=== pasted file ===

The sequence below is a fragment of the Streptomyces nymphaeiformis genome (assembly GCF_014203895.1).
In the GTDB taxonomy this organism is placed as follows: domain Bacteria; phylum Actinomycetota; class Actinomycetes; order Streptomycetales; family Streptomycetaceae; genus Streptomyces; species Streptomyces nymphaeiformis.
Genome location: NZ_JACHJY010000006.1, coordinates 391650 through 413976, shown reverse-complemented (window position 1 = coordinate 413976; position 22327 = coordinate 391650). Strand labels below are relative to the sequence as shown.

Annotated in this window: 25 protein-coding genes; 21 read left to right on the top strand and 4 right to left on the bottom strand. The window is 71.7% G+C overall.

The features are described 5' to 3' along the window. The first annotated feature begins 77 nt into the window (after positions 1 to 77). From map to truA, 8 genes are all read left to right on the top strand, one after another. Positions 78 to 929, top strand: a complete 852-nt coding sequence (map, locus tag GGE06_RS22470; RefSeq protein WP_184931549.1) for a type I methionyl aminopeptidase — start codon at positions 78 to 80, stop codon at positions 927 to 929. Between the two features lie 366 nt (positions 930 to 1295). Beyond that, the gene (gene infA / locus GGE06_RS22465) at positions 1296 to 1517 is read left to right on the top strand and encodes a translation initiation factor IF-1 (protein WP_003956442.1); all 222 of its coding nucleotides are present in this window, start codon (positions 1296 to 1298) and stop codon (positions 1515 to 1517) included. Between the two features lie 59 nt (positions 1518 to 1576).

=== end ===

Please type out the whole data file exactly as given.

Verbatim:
The sequence below is a fragment of the Streptomyces nymphaeiformis genome (assembly GCF_014203895.1).
In the GTDB taxonomy this organism is placed as follows: domain Bacteria; phylum Actinomycetota; class Actinomycetes; order Streptomycetales; family Streptomycetaceae; genus Streptomyces; species Streptomyces nymphaeiformis.
Genome location: NZ_JACHJY010000006.1, coordinates 391650 through 413976, shown reverse-complemented (window position 1 = coordinate 413976; position 22327 = coordinate 391650). Strand labels below are relative to the sequence as shown.

Annotated in this window: 25 protein-coding genes; 21 read left to right on the top strand and 4 right to left on the bottom strand. The window is 71.7% G+C overall.

The features are described 5' to 3' along the window. The first annotated feature begins 77 nt into the window (after positions 1 to 77). From map to truA, 8 genes are all read left to right on the top strand, one after another. Positions 78 to 929, top strand: a complete 852-nt coding sequence (map, locus tag GGE06_RS22470; RefSeq protein WP_184931549.1) for a type I methionyl aminopeptidase — start codon at positions 78 to 80, stop codon at positions 927 to 929. Between the two features lie 366 nt (positions 930 to 1295). Beyond that, the gene (gene infA / locus GGE06_RS22465) at positions 1296 to 1517 is read left to right on the top strand and encodes a translation initiation factor IF-1 (protein WP_003956442.1); all 222 of its coding nucleotides are present in this window, start codon (positions 1296 to 1298) and stop codon (positions 1515 to 1517) included. Between the two features lie 59 nt (positions 1518 to 1576).